Information for the new or leisure cyclist Information for the racing or touring cyclist Cycling initiatives, routes etc.
Information and advice for advance touring or racing cyclists
Fit your bike
Advanced bike fitting
Body pains explained
Braking at speed
Leaning in turns
Some major Tours
Bike Line
Legal lighting
Cycle Training
Different cyclists
Weight training
Strength training
Heart Rate training
Cross training
Turbo training
The Training Diary
Nutrition for Cycling
Weight control
How much to eat
Main energy sources
Increasing caloric output
Effects on digestive tract
Factors affecting digestion
Optimal cycling diet
Nutrition for common rides
Post ride nutrition
Performance enhancers 1
Performance enhancers 2
Final considerations
Road Racing
Track Racing
Bikes and equipment


Setting your bike up
Braking and descending
Hill climbing
Lifting the front wheel
Lifting the rear wheel
Tips for women
On the trail kit

Strength Training on the Bike

Elsewhere in the training section I promised you information regarding how to perform strength training on the bike, well here it is. There are two methods that I use. The first involves the use of my fixed wheel bike. The second involves hills, or a hill, and a 52 x 12 gear.

Fixed Wheel

I prefer this method personally because I just love riding my fixed wheel bike. Also I live fairly near Northamptonshire where small hills or reasonable drags are pretty much the order of the day on most rides.

Choosing a lumpy route and a gear ratio of 42 x 17 in the early part of the training period is good for strength training as well as the other benefits of riding fixed wheel. As one gets closer to the season, if I'm still riding fixed, which I often am, a session on a 42 x 16 just puts that extra strain on the hills and gives you that extra gear to go with the extra fitness.

If you've never tried fixed wheel riding I highly recommend it. I don't know what it is about it, feeling at one with the bike, no gears to go wrong, or what but whenever I'm feeling a bit "off-cycling", a session on the fixed wheel just brings the enthusiasm flooding back. It's just a different experience to riding a bike with gears.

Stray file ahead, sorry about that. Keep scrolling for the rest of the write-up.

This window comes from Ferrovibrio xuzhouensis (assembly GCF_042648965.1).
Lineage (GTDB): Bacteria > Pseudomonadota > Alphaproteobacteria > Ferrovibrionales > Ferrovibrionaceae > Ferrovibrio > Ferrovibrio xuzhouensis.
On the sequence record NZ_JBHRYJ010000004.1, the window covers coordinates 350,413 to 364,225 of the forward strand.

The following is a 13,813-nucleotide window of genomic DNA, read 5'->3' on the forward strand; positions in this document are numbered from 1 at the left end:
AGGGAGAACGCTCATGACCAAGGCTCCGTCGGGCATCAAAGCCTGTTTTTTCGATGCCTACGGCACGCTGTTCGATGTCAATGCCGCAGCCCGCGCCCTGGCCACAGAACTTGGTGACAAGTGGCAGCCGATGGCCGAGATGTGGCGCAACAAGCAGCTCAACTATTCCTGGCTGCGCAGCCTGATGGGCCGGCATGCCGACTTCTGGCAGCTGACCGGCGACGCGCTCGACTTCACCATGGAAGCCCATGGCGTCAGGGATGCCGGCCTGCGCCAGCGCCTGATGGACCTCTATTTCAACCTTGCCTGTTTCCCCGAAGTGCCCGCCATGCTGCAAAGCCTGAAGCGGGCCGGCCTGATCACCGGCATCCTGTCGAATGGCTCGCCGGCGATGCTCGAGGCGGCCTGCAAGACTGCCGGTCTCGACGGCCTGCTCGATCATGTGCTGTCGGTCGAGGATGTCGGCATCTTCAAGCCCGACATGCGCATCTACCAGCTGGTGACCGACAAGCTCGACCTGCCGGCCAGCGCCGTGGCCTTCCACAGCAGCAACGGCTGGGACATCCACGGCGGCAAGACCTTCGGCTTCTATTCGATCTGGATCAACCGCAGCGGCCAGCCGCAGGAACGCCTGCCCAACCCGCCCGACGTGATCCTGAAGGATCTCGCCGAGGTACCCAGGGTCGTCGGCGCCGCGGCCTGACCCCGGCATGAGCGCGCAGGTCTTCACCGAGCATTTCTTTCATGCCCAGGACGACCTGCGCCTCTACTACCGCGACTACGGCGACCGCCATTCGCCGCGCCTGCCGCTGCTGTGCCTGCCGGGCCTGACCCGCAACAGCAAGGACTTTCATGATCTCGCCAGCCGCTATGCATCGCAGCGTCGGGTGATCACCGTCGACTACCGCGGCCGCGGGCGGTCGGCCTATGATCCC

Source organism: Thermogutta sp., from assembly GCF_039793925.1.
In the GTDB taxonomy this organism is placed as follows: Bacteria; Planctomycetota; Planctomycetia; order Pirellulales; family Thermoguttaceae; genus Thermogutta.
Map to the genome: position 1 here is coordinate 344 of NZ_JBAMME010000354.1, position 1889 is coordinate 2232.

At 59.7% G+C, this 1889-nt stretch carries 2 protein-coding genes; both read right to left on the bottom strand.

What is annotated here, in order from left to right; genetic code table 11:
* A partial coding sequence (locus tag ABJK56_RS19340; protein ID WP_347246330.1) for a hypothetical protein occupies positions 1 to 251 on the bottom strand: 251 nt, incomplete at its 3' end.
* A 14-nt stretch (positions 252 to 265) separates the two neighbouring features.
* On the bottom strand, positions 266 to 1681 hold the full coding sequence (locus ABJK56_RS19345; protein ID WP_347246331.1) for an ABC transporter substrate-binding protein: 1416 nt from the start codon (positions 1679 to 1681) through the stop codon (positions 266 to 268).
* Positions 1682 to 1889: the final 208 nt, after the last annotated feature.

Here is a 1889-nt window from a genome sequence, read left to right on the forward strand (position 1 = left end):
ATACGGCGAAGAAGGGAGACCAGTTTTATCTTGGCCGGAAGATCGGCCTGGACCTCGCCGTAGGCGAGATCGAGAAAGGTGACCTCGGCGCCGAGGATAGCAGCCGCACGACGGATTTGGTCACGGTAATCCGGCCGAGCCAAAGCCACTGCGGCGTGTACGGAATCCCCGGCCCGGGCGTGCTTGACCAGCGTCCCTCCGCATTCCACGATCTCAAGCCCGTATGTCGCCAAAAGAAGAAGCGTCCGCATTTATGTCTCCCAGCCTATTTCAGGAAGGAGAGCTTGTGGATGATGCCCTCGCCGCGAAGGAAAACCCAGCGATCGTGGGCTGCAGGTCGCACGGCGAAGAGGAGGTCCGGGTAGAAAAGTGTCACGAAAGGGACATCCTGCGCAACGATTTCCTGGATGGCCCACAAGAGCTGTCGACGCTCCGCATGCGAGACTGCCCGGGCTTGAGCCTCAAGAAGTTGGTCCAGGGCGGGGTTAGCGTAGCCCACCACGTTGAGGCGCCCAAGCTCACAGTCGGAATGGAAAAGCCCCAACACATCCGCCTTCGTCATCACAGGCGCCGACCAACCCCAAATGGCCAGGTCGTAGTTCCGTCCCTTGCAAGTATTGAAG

Hills and a 52 x 12 gear. Two ways of doing this one:

Whenever you reach a hill, select the highest gear you have, stay seated and pedal your way up the hill. Concentrate on pedalling in circles, you therefore use your hamstrings, calves as well as your quads. Staying seated also makes sure you use you glutes also.

Alternating between seated and standing is allowed as this helps both sets of muscle groups involved in cycling but the true key to this type of training is to stay seated. Once you reach the top of the hill change back to the 42 x 17 you were probably riding and continue until you reach the next hill. This approach means you can incorporate strength training in a normal ride.

The other approach involves a hill, which you ride to as a means of warming up. Ride up the hill making a note of how long it takes to ride up it, add 10% to that time. Then ride back down and up and down etc. until you cannot ride the hill within the time period. You'll then probably want to ride home and I wouldn't blame you if you did.

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